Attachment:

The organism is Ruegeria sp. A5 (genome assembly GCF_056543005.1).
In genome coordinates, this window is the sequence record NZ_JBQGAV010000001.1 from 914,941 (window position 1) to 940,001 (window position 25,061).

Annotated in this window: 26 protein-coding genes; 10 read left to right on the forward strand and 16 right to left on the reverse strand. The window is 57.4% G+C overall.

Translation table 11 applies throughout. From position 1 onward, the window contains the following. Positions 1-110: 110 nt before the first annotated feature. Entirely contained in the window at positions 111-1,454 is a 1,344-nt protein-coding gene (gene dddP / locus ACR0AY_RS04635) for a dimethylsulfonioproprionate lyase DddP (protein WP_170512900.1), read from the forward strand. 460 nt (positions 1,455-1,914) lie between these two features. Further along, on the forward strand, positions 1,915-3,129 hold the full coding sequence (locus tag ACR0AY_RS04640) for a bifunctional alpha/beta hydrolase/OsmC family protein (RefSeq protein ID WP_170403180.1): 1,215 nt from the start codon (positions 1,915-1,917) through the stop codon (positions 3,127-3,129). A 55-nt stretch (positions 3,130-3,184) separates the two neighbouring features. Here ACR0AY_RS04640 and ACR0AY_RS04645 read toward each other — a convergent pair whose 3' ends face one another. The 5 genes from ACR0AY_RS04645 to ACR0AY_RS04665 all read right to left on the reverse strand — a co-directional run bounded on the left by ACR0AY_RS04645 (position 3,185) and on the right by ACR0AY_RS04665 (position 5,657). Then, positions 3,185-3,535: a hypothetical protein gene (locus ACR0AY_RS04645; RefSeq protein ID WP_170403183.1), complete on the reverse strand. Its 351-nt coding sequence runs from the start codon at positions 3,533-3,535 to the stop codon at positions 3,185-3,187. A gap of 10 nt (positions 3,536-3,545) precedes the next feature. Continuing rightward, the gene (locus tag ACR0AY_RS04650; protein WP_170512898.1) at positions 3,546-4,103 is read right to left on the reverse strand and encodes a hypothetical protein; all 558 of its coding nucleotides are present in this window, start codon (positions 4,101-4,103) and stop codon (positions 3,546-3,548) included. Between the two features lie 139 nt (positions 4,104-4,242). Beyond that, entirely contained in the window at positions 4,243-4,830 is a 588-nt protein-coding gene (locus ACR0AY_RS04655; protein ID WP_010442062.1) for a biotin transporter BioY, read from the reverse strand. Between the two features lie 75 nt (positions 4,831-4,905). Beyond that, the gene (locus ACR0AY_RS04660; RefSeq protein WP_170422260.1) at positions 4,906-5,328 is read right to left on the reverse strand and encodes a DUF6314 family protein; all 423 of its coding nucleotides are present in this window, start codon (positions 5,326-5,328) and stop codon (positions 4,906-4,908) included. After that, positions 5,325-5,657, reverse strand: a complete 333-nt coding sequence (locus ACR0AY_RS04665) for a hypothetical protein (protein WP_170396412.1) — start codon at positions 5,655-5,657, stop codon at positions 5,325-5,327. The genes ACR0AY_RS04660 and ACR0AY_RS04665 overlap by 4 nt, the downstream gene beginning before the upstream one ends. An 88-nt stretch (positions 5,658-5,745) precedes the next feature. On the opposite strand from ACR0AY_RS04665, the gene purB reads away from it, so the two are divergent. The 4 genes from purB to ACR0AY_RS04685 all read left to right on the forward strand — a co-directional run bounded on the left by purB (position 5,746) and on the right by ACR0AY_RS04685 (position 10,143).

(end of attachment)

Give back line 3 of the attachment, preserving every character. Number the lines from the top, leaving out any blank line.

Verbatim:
Annotated in this window: 26 protein-coding genes; 10 read left to right on the forward strand and 16 right to left on the reverse strand. The window is 57.4% G+C overall.